THIS ARTICLE BY THE LOGICAL RADICAL WAS ORIGINALLY PUBLISHED IN THE PRINT EDITION OF THE EVENING ECHO, I HAVE DECIDED TO PUT THIS UP HERE FOR THE SAKE OF THE YOUNG WOMAN MISSING, AS THE NEWSPAPER HASN’T DONE SO YET.
Ilze Skromane’s voice breaks talking about her sister’s love for animals, nature and people. “My sister is wonderful, she is very friendly, warm and trustworthy,” she says.
The Cork woman hasn’t seen her sister Liga since the early hours of March 14 when she went missing while on a “healing vacation” in Kerala, India. She was last seen on Kerala’s Kovalam beach.
Ilze, owner of a beauty salon in Cork, says that she noticed her sister was suffering from “post-traumatic depression” since last August. As Liga was not responding well to mainstream treatment, the Skromane sisters decided to try an alternative medicine: Ayurveda healing.
“Liga always wanted to visit India, and I offered her to come with me and start Ayurveda Programme,” she says. Ayurveda treatment is an ancient Hindu method of healing. The programme usually consists of daily yoga and meditation routines.
On February 21, the sisters arrived at Dharma Ayurveda Healing Centre – an Ayurveda yoga retreat in Thiruvananthapuram, Kerala in Southwest India – where Liga was supposed to undergo a six-week treatment programme.
On the morning of her disappearance, Liga had complained about a “slight headache” and asked her sister to attend their morning yoga class by herself.
“I asked would she like me to ask for some headache medicine from the doctor, but she said it would go away if I just lie down,” Ilze says.
“I put a cold, wet towel on her forehead, gave her a kiss and a cuddle and said I’ll see her soon,” she recalls.
An hour later, Ilze returned to their room and found her sister missing.
”When I didn’t find her in the room I thought she had gone for a walk,” she says. After a few hours, Ilze started to get anxious. Finally, the centre’s staff informed her that an auto-rickshaw (a motorised three-wheeler for hire in India) driver is confident that he has given Liga a lift to the beach that morning.
“When the driver said that he gave her a lift to the beach I felt a ray of hope and thought oh maybe she just decided to go for a walk on the beach,” Ilze says.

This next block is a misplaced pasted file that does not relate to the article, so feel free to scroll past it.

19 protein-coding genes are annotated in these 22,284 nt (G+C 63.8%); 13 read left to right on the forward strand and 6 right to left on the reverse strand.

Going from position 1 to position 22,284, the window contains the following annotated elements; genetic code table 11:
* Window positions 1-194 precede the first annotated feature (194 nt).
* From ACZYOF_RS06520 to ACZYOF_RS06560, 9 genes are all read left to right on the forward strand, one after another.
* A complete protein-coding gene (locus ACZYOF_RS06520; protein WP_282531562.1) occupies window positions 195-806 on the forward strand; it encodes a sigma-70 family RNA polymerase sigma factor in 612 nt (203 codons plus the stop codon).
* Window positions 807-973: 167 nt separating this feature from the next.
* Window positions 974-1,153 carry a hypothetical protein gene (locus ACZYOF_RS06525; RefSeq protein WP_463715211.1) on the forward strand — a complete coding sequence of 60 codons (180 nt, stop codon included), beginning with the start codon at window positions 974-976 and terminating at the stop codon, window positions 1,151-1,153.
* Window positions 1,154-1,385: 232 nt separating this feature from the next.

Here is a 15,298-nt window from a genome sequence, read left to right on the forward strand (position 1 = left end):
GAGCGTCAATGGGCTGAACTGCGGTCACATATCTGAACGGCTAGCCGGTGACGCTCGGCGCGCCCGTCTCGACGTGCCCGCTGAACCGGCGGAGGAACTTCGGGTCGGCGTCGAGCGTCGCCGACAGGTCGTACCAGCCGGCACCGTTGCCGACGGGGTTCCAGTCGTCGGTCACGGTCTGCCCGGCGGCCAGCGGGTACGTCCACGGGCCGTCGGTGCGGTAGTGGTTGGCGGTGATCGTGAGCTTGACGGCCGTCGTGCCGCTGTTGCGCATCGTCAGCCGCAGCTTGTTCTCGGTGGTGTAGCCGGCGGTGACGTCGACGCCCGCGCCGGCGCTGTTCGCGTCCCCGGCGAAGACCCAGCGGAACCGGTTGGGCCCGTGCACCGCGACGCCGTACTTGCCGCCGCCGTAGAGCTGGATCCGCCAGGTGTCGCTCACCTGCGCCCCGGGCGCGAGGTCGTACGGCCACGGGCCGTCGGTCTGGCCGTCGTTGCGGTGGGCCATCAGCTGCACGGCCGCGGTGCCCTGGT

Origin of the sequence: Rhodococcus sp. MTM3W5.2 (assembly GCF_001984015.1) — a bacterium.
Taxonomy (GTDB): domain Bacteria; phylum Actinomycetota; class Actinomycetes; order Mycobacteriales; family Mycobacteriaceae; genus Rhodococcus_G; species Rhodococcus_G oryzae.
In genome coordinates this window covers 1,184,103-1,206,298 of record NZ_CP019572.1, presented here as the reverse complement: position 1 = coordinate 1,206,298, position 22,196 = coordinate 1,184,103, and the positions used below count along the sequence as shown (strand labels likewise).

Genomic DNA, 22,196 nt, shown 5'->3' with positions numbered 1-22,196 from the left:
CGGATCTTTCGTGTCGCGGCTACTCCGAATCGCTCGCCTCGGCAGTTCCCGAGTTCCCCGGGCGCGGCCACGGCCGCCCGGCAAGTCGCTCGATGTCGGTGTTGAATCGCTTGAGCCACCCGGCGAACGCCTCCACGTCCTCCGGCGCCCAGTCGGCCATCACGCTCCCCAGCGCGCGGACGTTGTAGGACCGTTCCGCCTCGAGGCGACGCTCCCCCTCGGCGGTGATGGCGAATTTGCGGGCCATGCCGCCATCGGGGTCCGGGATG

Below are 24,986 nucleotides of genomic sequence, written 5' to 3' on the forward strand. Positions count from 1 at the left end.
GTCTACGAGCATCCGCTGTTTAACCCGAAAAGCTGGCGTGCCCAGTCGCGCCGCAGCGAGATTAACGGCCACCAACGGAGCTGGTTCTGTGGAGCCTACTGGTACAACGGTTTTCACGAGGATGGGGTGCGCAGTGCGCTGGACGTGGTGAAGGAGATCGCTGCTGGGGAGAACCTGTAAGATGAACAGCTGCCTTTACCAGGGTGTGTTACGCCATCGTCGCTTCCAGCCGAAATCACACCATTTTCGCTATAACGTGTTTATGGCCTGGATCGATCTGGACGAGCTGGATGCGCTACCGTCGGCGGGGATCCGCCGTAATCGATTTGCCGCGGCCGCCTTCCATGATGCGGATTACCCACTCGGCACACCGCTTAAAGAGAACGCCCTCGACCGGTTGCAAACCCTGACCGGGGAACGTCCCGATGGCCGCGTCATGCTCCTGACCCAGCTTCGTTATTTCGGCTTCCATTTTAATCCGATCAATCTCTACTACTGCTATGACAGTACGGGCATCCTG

The driver claims that Liga had paid him to take her to the “closest beach” to the area, and had asked him to “keep the change”. Ilze says her sister has taken “2000 Indian Rupees (€25) at the most” with herself.
“I went to the beach and started searching and very quickly realised that she was not there and then panic started to set in,” Ilze recalls.
Liga has left her passport and belongings in their room. The 33-year-old woman holds a Latvian passport and a permanent Irish residency. Liga has been living away from her sister, as she’d moved to Swords, Dublin to live with her partner Andrew Jordan since a few years ago. The Dublin man arrived in Kerala on an emergency visa on March 17.
Ilze says distance never hurt their strong sisterly bond. “We’re the closest sisters. We would rarely fight even though I was in Cork managing my business and she had to go to Dublin, but we still had a very good relationship,” she says.
Liga and Ilze’s parents in Latvia are especially worried and distance is making them more anxious. “My parents wanted to come over, but I told them not to because it would only distress them more,” Ilze says.Not knowing what has happened to Liga is what troubles Ilze the most. “It is very hard when you don’t know anything, and there is no comfort, and you keep wondering is she okay?”
The Cork woman fears that her sister might be held hostage. “It could be that she’s being held against her will for some reason,” she says.
Numerous missing person posters of Ilze have been distributed in Kerala and nearby areas. Ilze had since briefed the media in a press conference and is reaching out to Indian, Latvian and Irish authorities for help.
“We’re trying to ask the parliament and embassies [Latvian and Irish] to pressure them [Indian authorities] to put more men on the ground and look for Liga,” Ilze says. “It would be much appreciated if the Irish Embassy could help us.”
Andrew Jordan had claimed that the Department of Foreign Affairs is reluctant to offer aid as Liga is not an Irish citizen. The Department of Foreign Affairs’s press office says “the department does not comment on individual cases” and did not respond to queries regarding their general policy toward similar situations.
The Latvian embassy in India, however, says they are working closely with Irish authorities to find Liga.
“The Embassy of Latvia highly appreciates constructive and professional cooperation with the Embassy and the Honorary Consul of Ireland in Chennai, who have offered their assistance. The search for the missing woman is a high priority for both Embassies in India,” reads the Latvian Embassy’s statement. According to the Latvian Embassy in India, Sweden has also announced its willingness to assist with search efforts.
Ilze is full of gratitude for her fellow Corkonians’ support during this challenging time.
“First of all I just want to say thank you so much to people in Cork who have sent me so many messages and please just keep sharing Liga’s story,” she says.
Ilze has also set up a Facebook page called “Missing in Kerala” to facilitate contact for people with any useful information about her sister.
Liga is 5’6, skinny with dark hair and blue eyes. Indian police are offering a reward of 2 lakh (nearly €1,240) to those who can lead them to her.